Jeff Santoro: That's right. No bag of cash coming your way. 

Okay, so that brings us to the end of the mailbag. We are going to take a short break and come back and have a conversation about something I've been thinking about recently. As it relates to a quote I heard on a podcast.

We'll be right back. 

Jason Hall: Hey, Jeff. So you heard a thing on a podcast. 

Jeff Santoro: So I am a fan of the two remaining Motley Fool podcasts. So one is Motley Fool Money. And the other is David Gardner's Rule Breaker Investing. And I was listening to Rule Breaker Investing. And I've heard David Gardner, who is one of the co founders of The Motley Fool, I've heard him say this several times, but it hit differently this time.

So he was making the point that he's made before, which is that only dips wait for dips. And what he's basically saying is, only dips [00:49:00] or dippy people will wait for a company to dip before buying it. And I heard him say that he used to say dips wait for dips, but he rephrased it to point out that sometimes if you're just taking advantage of a dip, that's not a bad thing. But his main point is you should not, or in his opinion, you should not either buy part of a company and then wait for a dip to add to it, or you shouldn't just wait in general because the, his thinking is you may never get that opportunity, or if you do, you may have missed out on multi bagger returns while you were waiting.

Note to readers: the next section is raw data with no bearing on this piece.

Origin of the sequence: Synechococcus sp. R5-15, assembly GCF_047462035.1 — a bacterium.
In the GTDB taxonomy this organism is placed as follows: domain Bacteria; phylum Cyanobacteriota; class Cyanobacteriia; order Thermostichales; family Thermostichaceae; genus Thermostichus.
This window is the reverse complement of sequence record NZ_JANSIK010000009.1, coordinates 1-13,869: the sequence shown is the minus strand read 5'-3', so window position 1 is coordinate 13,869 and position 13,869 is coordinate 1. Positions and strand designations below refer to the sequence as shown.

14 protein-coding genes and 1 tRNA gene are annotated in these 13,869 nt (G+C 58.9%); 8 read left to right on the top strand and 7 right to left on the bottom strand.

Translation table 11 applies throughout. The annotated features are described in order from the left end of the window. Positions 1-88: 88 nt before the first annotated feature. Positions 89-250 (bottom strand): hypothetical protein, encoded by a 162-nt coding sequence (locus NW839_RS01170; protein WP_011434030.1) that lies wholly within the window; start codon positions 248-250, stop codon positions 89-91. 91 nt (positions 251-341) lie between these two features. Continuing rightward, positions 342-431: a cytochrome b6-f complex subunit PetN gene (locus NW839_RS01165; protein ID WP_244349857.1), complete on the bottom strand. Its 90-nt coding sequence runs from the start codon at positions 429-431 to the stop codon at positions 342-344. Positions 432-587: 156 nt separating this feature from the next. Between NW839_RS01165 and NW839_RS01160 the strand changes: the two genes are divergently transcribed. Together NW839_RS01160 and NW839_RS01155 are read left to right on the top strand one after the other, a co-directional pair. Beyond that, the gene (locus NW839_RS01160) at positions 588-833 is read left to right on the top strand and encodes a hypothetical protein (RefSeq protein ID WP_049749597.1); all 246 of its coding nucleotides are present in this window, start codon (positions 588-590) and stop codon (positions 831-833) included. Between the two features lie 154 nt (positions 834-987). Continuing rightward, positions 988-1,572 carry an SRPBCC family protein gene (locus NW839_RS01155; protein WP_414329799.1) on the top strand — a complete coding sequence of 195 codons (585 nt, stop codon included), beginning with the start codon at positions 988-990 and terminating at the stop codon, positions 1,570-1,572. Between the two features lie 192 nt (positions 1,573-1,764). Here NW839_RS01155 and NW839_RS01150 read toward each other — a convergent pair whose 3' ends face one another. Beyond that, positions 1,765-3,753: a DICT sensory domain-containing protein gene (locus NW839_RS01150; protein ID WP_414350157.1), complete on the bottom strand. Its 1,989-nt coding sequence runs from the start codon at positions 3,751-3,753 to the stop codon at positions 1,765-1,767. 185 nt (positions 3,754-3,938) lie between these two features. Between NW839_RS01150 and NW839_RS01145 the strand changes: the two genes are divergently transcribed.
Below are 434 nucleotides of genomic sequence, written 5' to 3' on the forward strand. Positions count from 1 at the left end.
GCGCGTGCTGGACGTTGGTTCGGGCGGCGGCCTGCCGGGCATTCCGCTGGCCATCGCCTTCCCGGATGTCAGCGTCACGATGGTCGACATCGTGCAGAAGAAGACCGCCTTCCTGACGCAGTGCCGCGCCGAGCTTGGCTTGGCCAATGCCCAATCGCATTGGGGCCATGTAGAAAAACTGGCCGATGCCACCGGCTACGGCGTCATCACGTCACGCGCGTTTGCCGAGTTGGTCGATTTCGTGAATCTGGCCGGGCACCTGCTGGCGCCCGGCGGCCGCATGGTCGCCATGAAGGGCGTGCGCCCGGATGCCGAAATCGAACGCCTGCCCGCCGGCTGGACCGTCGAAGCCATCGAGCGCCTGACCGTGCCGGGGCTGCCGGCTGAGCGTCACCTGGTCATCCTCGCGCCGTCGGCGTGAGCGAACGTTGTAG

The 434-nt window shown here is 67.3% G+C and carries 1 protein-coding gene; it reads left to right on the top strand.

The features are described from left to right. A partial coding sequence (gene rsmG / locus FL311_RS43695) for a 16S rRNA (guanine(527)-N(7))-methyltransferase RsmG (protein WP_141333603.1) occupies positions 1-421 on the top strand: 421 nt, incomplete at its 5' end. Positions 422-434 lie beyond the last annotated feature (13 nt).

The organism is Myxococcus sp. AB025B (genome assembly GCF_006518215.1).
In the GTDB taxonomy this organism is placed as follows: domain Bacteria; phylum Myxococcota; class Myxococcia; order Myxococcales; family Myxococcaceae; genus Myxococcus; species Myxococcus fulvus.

And it also reminded me of there's data out there. At least I've heard people say this. I've not seen it myself, so grain of salt here. There's data out there saying buying one time at the point at which you make the decision, leads to better returns than dollar cost averaging into things. So it just got me thinking about the idea of, because I've been talking recently about the idea of getting away from weekly buying and trying to buy in thirds. [00:50:00] And I've always tried to buy more of the stocks I own at better valuation points. 

But we've had this crazy run over the past couple months. And I'm looking at the top, I don't know, half of my portfolio, and almost everything in there is now on almost any valuation metric I can find more expensive than where I bought it. But I'm watching 70 percent gains, 80 percent gains, 110 percent gains, 130 percent gains, and I'm saying to myself, this is great, but what if I just bought six months ago, or two months ago, or a week?

You know, I, so I wanted to talk through it, not for an incredible, incredibly long period of time, but I wanted your thoughts on that. So here's my, well, let me, let me finish. And then I want to hear your thoughts. Here's my interpretation or the way I think I could implement. 

Jason Hall: You made that sound like I was interrupting you.

For the record, I was not interrupting Jeff.